Many people are amazed when they first hear about 3D printing. They often believe it’s like the fictional Star Trek replicator, which was able to reproduce virtually any object, including food, within a few seconds. Miraculous, but we’re not quite there - yet.
Unlike Star Trek, real 3D printing is much more understandable and actually quite similar to technologies people already understand, such as inkjet printing. The key concept is that 3D printing is “Additive”, meaning the object is constructed by gradually adding more material until the desired shape is achieved. Typically material is added in vertically stacked layers, one by one, from bottom to top. However, recent machines do this in hours, not seconds.
But that’s where it gets a little bit complicated. It turns out there are many different ways to perform “additive manufacturing”. It all depends on the form of the print media. Yes, there’s media, just like 2D printers have ink.
Some printers use powdered media, which could be as complex as an exotic proprietary plastic or just plain table sugar. Usually the powder is spread thinly over the floor of the “build chamber” and then a mechanical arm moves over the powder to fuse/glue/melt specific portions of the powder into the shape of that layer. More powder is spread over top and the sequence repeats until the final top layer is constructed. The object must then be extracted from a tub full of unfused powder and cleaned up.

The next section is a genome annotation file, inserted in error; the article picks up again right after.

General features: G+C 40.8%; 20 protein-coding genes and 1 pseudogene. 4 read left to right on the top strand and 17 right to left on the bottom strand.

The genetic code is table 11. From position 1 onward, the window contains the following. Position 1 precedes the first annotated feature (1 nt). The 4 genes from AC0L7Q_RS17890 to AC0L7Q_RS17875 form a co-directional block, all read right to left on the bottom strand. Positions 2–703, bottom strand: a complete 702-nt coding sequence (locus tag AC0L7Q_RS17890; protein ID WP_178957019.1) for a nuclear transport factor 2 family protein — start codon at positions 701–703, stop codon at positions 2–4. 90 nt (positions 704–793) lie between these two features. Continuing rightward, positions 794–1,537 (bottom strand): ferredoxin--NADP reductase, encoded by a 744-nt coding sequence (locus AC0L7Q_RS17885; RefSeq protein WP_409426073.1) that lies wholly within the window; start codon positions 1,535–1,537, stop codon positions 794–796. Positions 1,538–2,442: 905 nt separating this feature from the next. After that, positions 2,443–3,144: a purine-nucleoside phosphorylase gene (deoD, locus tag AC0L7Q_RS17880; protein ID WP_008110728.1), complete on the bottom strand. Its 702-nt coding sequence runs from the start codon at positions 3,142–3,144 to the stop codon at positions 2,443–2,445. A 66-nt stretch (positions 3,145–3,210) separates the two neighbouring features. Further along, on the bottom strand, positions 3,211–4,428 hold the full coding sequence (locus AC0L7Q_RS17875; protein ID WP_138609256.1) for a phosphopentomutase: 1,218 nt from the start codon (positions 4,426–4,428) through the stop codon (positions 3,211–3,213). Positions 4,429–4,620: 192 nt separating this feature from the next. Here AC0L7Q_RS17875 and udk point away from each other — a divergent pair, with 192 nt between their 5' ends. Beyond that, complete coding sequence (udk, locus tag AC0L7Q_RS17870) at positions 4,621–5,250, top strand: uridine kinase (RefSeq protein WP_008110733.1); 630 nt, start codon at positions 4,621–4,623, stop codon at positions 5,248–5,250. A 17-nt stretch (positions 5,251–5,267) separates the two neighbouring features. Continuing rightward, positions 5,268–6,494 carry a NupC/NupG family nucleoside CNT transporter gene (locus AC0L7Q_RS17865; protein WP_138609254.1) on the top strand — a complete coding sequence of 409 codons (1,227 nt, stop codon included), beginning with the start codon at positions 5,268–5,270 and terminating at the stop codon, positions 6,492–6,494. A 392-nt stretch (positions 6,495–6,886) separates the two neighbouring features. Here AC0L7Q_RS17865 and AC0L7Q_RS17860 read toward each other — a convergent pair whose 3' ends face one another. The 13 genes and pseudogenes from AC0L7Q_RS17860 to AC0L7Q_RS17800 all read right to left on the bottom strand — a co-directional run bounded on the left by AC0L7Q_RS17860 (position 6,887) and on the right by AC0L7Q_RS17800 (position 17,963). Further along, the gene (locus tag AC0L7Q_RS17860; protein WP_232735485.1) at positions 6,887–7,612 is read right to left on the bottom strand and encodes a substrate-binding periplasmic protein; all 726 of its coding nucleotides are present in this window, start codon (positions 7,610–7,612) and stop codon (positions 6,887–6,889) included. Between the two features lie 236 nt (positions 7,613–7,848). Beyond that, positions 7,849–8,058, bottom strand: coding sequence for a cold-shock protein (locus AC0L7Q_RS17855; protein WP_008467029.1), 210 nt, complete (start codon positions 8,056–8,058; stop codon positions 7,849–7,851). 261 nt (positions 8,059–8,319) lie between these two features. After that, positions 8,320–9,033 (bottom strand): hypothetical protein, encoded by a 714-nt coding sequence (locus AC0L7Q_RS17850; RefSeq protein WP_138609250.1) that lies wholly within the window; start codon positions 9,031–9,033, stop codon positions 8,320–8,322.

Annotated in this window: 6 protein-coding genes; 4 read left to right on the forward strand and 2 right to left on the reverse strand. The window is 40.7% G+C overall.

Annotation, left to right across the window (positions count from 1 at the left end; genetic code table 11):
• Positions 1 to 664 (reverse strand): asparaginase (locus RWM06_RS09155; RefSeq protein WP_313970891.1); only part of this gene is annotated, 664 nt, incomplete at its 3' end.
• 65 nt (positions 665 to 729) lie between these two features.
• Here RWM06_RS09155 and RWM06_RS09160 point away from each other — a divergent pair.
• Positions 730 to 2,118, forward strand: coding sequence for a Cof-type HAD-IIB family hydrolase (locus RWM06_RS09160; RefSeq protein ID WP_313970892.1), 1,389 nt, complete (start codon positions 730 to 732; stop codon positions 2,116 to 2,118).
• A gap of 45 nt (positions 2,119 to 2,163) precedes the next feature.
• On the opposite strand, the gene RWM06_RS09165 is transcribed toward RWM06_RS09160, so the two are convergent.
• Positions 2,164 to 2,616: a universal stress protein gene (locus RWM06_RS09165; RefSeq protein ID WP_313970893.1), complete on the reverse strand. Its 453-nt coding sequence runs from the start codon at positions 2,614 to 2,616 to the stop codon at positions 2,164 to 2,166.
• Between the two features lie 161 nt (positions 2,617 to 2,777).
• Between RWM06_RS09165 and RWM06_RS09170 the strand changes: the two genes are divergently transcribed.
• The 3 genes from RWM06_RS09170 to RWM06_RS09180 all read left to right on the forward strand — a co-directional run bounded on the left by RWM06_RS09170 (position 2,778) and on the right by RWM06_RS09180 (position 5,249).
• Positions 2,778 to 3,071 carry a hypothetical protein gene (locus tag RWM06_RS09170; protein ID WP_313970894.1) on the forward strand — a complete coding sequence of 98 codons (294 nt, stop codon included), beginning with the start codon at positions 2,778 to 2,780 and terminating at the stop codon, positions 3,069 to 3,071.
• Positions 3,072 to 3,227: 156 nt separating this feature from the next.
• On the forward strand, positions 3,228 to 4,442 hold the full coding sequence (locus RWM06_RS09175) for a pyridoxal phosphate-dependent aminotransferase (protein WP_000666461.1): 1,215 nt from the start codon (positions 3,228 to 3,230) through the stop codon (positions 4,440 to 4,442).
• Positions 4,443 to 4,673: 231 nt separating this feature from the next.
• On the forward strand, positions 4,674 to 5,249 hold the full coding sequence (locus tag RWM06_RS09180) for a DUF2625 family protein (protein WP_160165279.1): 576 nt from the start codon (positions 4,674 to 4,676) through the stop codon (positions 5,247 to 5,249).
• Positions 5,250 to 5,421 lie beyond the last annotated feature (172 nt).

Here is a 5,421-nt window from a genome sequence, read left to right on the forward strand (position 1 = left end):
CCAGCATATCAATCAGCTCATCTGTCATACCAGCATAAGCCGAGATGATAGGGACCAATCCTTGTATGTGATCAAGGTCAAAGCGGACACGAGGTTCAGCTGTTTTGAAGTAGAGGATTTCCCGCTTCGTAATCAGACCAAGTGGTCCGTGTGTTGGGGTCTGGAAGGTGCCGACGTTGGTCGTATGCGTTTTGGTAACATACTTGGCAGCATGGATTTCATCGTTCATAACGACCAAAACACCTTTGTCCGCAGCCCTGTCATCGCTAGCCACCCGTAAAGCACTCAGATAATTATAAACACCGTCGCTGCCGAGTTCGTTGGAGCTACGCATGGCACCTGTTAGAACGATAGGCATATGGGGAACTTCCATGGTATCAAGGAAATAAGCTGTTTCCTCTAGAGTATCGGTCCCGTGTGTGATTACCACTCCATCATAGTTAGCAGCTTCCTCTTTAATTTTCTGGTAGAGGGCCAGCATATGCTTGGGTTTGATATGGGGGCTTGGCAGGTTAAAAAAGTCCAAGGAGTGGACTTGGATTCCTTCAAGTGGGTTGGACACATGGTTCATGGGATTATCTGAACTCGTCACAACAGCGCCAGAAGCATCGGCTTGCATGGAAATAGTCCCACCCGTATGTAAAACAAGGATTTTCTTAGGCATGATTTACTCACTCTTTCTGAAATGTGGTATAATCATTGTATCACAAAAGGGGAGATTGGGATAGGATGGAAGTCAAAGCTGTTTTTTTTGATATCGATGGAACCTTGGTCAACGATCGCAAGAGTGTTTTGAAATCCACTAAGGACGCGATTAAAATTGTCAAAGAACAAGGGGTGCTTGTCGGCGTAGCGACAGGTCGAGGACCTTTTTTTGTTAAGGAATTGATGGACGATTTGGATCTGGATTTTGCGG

Other printers use a more direct approach, similar to inkjet printers. A print head moves about the build chamber, depositing the media on specific areas. The build chamber’s floor then lowers a very small distance and the process repeats for the second and subsequent layers until the final top layer is produced. The completed object is then removed from the build chamber.
A third common approach is to use sheet media, such as plastic sheets or even common paper. Sheets are inserted into the build chamber one at a time, where they are cut and fused to the layer below. This eventually builds up into the final object. Paper printers are among the least expensive to operate due to their widely available print media.
Another approach often seen is Laser Sintering, which is not 3D printing per se, but operates in a similar manner and achieves similar results. A laser traces a pattern on the surface of a large tub of resin. The laser’s touch fuses a thin layer of resin into solid material. The floor of the tub lowers a small distance and a second layer is laser fused. Again, the object is built from bottom to top and when finished it is dramatically raised up from the liquid resin and appears to be created rather suddenly.
Once built, objects may have to be polished or painted. They might be the final item, or perhaps they are simply used to create a mold for traditional manufacturing. Items could be fragile or robust depending on the type of print media employed. They might be part of a larger object that requires assembly because it was larger than the size of the build chamber.
All of these factors exist today, but they are gradually improving in capability as each month passes. Even better, pricing for printers and print media continue to fall. Eventually we’ll see them appearing in homes across the land and then the world will begin to change.